Lucrezia returns to the place that night and plants her little book with the hidden compartment and messages before seeing Lorenzo. He’s surprised because he didn’t send for her and is too busy with political matters and tells her to go. He changes his mind when she strips naked. Afterwards, she urges Lorenzo to search everywhere for the spy, even those closest to him, let no-one be above suspicion.

Back to the convent where Leo uses Nico to taste things to see if they’re drugged – no longer looking for natural causes but intentional poisoning. He doesn’t buy demonic possession or divine punishment – not when there’s heathens like him unscathed and god’s admirers are afflicted. He sees it as a plot to make people afraid – because frightened people don’t question.

Their rumination is interrupted by the praying and statue kissing soldier they brought with them losing his mind and slashing throats (statue kissing being the most relevant part here, methinks, since we already had images of many nuns doing the same thing). Guiliano restrains him. Leo talks about the man and learns that he’s the most pious of all of them (as if that weren’t obvious) and learns that everyone kisses the feet of the statue in prayer (like we’ve been seeing. C’mon why did Leo need people to tell him what has long since been obvious?). Dousing the lights and using fireflies in glasses they can see the fungus on the foot of the statue (Renaissance UV lights!)

At the same time Lupo is covering all the women in flammable liquid to burn them and make them all better. Dead, but better. Leo runs in screaming about ergot, a fungus that causes hallucinations. Leo points out only those devout enough to kiss the statue fell sick – not heretics and non-pious people. He challenges Lupo to do the same. He gives the cure to Abbess Widdecombe and even Guiliano praises him. Luppo leaves in a huff

And we’re suddenly plunged into Leo’s nightmarish hallucination. After many disturbing images – he wakes up undergoing the cure (involving many leeches). He kissed Vanessa and the ergot was on her lips.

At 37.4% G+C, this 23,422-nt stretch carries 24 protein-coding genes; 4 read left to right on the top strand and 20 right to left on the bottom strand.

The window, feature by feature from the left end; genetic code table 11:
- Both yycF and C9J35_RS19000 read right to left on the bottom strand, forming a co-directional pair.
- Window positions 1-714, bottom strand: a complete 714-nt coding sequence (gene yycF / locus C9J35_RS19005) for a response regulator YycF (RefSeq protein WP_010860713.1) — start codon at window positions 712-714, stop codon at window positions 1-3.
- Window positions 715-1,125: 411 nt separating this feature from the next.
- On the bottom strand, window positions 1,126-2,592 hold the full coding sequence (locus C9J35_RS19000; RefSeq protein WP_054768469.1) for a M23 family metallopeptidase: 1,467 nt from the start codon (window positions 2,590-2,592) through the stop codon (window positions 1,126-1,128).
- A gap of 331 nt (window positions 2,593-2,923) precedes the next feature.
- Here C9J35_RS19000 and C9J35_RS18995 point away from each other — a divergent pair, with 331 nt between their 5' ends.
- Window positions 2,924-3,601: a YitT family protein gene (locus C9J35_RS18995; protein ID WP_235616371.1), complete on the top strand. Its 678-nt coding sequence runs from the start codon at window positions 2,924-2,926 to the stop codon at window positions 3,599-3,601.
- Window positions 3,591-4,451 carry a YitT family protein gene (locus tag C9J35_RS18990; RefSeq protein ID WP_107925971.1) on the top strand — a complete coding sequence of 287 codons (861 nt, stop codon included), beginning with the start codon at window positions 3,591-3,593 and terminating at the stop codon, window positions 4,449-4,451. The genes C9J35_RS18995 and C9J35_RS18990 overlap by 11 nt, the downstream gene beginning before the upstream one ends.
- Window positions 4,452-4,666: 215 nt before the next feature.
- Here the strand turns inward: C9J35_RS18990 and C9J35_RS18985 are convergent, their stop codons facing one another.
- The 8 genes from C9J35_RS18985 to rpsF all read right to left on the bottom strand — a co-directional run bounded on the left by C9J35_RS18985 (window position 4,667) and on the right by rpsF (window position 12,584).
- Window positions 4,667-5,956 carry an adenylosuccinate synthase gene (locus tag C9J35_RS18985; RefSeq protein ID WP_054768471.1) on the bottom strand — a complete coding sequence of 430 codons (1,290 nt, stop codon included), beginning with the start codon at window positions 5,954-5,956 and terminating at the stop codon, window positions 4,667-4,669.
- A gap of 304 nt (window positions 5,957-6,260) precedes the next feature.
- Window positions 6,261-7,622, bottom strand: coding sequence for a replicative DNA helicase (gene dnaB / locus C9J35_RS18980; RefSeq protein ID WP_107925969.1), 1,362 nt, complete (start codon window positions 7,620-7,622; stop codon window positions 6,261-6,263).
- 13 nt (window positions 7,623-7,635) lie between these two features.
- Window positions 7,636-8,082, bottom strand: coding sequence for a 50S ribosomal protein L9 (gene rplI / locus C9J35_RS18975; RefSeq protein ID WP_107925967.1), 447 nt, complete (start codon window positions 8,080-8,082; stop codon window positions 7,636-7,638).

We see a flashback of how it happened – the bottle given by Riario to Lucrezia and she pouting the ergot on the statue per instruction, since the convent is open to all.

Back in Florence Lorenzo is happy to have more term, but Becchi isn’t happy by Guiliano telling Rome how many cannon they have. They conclude they’ll have to produce more guns. And the guard, searching the palace, find Lucrezia’s book – in Becchi’s quarters. They look through and find all the spy’s instructions – Lorenzo instantly believes Becchi’s guilt and hits him and has him imprisoned.

Riario loses his game against his imprisoned friend and has his own little tantrum.

Leo goes home and has the corpses removed and we get the closing scene with lots of cages.

The plot thickens, kind of – the story remains decent.

And we have a Black woman – and she’s a slave who, it seems, is raped by the pope. +10 points for recognising Black people were around in Florence at this time +5 points for referring to Abyssinia, -1,000,000 points for making her a raped slave.

Women in general on this show need vast improvement, especially after an episode with lots of female victimisation. I hope Clarice Orsini becomes more of a power rather than just being “insightful” enough to tolerate her husband’s infidelity

Even Lurcrezia with her cunning spying would be a great character – if that spying was something she chose. But it isn’t and she isn’t even a valued agent; she’s a disposable tool who is casually abused by Riario. And it puts the doubt to everything she does – is she having an affair with Lorenzo or Leonardo because she wants to or because she is being threatened by Riario?

Decent plot, decent setting, but with near non-existent POC (and highly problematic when they appear), victimised women and a straightwashed Leonardo makes for a show that’s full of severe representation problems and offensiveness.